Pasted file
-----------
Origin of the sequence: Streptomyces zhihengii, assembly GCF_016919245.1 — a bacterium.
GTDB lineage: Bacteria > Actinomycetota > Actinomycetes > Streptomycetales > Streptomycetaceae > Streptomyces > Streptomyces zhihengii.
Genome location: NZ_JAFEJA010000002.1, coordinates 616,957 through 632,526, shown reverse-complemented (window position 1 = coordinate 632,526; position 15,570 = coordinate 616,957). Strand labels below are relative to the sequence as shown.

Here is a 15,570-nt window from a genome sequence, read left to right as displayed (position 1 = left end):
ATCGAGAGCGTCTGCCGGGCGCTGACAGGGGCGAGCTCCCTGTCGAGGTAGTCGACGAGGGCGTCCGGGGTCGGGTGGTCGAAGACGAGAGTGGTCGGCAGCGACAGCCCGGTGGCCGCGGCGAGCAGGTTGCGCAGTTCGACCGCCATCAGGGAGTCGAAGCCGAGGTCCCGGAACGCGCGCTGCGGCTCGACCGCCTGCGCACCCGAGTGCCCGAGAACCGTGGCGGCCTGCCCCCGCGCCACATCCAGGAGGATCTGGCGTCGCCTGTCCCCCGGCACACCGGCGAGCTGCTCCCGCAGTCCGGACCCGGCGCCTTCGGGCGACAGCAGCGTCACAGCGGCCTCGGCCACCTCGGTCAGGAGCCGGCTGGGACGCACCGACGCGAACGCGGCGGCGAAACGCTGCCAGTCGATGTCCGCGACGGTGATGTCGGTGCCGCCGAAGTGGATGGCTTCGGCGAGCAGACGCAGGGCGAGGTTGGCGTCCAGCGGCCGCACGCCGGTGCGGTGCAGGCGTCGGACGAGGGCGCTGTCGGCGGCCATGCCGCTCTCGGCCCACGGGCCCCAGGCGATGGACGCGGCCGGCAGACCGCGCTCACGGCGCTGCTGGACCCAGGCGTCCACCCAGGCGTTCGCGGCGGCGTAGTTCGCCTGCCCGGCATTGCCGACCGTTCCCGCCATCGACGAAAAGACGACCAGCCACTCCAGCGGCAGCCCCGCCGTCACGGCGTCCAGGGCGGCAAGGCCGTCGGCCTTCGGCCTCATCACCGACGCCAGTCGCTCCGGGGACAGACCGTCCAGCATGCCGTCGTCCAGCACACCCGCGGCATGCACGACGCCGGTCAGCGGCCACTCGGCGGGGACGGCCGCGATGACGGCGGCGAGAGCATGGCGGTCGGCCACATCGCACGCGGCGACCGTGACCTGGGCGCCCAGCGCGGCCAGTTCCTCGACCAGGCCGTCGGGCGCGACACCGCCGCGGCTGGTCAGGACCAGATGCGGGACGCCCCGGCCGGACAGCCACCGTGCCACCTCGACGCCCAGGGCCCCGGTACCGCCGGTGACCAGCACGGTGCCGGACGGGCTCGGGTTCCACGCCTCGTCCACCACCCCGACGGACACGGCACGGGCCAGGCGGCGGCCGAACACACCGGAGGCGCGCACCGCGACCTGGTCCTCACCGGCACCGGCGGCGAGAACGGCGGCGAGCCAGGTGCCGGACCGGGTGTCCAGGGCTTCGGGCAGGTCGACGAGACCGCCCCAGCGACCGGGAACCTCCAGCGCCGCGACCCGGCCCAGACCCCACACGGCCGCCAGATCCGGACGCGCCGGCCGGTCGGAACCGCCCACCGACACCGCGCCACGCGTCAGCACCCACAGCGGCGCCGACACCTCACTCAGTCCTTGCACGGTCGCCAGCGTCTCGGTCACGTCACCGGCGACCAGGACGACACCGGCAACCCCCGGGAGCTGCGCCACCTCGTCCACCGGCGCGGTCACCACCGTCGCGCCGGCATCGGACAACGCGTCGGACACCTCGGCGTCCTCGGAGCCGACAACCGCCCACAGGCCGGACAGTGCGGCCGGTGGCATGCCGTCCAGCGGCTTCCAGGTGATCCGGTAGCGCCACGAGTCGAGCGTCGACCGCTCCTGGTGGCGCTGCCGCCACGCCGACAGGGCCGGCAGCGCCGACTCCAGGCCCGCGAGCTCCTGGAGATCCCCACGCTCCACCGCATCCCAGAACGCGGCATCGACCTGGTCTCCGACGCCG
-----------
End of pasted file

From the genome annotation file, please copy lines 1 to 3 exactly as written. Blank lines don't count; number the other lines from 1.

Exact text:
Origin of the sequence: Streptomyces zhihengii, assembly GCF_016919245.1 — a bacterium.
GTDB lineage: Bacteria > Actinomycetota > Actinomycetes > Streptomycetales > Streptomycetaceae > Streptomyces > Streptomyces zhihengii.
Genome location: NZ_JAFEJA010000002.1, coordinates 616,957 through 632,526, shown reverse-complemented (window position 1 = coordinate 632,526; position 15,570 = coordinate 616,957). Strand labels below are relative to the sequence as shown.